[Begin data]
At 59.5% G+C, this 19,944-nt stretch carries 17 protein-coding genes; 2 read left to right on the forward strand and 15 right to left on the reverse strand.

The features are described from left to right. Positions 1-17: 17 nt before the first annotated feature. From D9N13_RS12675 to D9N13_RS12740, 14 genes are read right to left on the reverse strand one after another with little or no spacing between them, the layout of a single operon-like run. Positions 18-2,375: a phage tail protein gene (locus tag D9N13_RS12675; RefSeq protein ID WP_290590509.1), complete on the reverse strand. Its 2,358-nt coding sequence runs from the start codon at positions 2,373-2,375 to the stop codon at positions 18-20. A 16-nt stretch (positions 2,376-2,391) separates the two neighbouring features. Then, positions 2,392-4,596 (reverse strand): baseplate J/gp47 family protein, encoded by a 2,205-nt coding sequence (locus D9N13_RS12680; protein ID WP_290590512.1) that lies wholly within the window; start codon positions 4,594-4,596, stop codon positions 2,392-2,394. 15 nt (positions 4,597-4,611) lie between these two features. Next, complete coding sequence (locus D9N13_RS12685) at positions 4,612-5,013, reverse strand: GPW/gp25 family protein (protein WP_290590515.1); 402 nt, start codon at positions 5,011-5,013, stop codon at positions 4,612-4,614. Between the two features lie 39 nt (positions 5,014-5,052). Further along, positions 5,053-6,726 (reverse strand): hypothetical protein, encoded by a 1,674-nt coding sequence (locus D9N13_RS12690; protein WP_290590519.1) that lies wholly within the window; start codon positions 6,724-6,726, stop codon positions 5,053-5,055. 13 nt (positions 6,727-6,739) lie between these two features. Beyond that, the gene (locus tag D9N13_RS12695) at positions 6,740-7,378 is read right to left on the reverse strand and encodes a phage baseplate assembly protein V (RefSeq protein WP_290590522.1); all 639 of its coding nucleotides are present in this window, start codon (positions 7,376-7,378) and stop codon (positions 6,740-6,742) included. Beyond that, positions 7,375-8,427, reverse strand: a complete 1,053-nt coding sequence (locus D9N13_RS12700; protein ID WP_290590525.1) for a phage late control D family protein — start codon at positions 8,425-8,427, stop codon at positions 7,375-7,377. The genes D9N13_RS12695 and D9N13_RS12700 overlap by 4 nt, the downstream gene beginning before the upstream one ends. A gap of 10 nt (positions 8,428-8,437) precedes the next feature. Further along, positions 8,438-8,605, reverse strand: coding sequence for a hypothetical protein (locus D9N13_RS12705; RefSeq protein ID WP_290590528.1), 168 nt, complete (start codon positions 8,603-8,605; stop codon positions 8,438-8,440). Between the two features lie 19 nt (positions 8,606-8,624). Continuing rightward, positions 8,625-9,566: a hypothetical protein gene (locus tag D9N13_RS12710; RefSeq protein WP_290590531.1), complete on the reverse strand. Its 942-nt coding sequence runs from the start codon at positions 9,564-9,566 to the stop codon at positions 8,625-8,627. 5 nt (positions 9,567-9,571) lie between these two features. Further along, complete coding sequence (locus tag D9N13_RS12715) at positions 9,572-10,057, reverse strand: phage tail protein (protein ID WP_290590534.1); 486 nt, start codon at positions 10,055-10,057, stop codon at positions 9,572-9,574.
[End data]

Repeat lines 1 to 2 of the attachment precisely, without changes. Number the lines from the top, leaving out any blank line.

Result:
At 59.5% G+C, this 19,944-nt stretch carries 17 protein-coding genes; 2 read left to right on the forward strand and 15 right to left on the reverse strand.

The features are described from left to right. Positions 1-17: 17 nt before the first annotated feature. From D9N13_RS12675 to D9N13_RS12740, 14 genes are read right to left on the reverse strand one after another with little or no spacing between them, the layout of a single operon-like run. Positions 18-2,375: a phage tail protein gene (locus tag D9N13_RS12675; RefSeq protein ID WP_290590509.1), complete on the reverse strand. Its 2,358-nt coding sequence runs from the start codon at positions 2,373-2,375 to the stop codon at positions 18-20. A 16-nt stretch (positions 2,376-2,391) separates the two neighbouring features. Then, positions 2,392-4,596 (reverse strand): baseplate J/gp47 family protein, encoded by a 2,205-nt coding sequence (locus D9N13_RS12680; protein ID WP_290590512.1) that lies wholly within the window; start codon positions 4,594-4,596, stop codon positions 2,392-2,394. 15 nt (positions 4,597-4,611) lie between these two features. Next, complete coding sequence (locus D9N13_RS12685) at positions 4,612-5,013, reverse strand: GPW/gp25 family protein (protein WP_290590515.1); 402 nt, start codon at positions 5,011-5,013, stop codon at positions 4,612-4,614. Between the two features lie 39 nt (positions 5,014-5,052). Further along, positions 5,053-6,726 (reverse strand): hypothetical protein, encoded by a 1,674-nt coding sequence (locus D9N13_RS12690; protein WP_290590519.1) that lies wholly within the window; start codon positions 6,724-6,726, stop codon positions 5,053-5,055. 13 nt (positions 6,727-6,739) lie between these two features. Beyond that, the gene (locus tag D9N13_RS12695) at positions 6,740-7,378 is read right to left on the reverse strand and encodes a phage baseplate assembly protein V (RefSeq protein WP_290590522.1); all 639 of its coding nucleotides are present in this window, start codon (positions 7,376-7,378) and stop codon (positions 6,740-6,742) included. Beyond that, positions 7,375-8,427, reverse strand: a complete 1,053-nt coding sequence (locus D9N13_RS12700; protein ID WP_290590525.1) for a phage late control D family protein — start codon at positions 8,425-8,427, stop codon at positions 7,375-7,377. The genes D9N13_RS12695 and D9N13_RS12700 overlap by 4 nt, the downstream gene beginning before the upstream one ends. A gap of 10 nt (positions 8,428-8,437) precedes the next feature. Further along, positions 8,438-8,605, reverse strand: coding sequence for a hypothetical protein (locus D9N13_RS12705; RefSeq protein ID WP_290590528.1), 168 nt, complete (start codon positions 8,603-8,605; stop codon positions 8,438-8,440). Between the two features lie 19 nt (positions 8,606-8,624). Continuing rightward, positions 8,625-9,566: a hypothetical protein gene (locus tag D9N13_RS12710; RefSeq protein WP_290590531.1), complete on the reverse strand. Its 942-nt coding sequence runs from the start codon at positions 9,564-9,566 to the stop codon at positions 8,625-8,627. 5 nt (positions 9,567-9,571) lie between these two features. Further along, complete coding sequence (locus tag D9N13_RS12715) at positions 9,572-10,057, reverse strand: phage tail protein (protein ID WP_290590534.1); 486 nt, start codon at positions 10,055-10,057, stop codon at positions 9,572-9,574.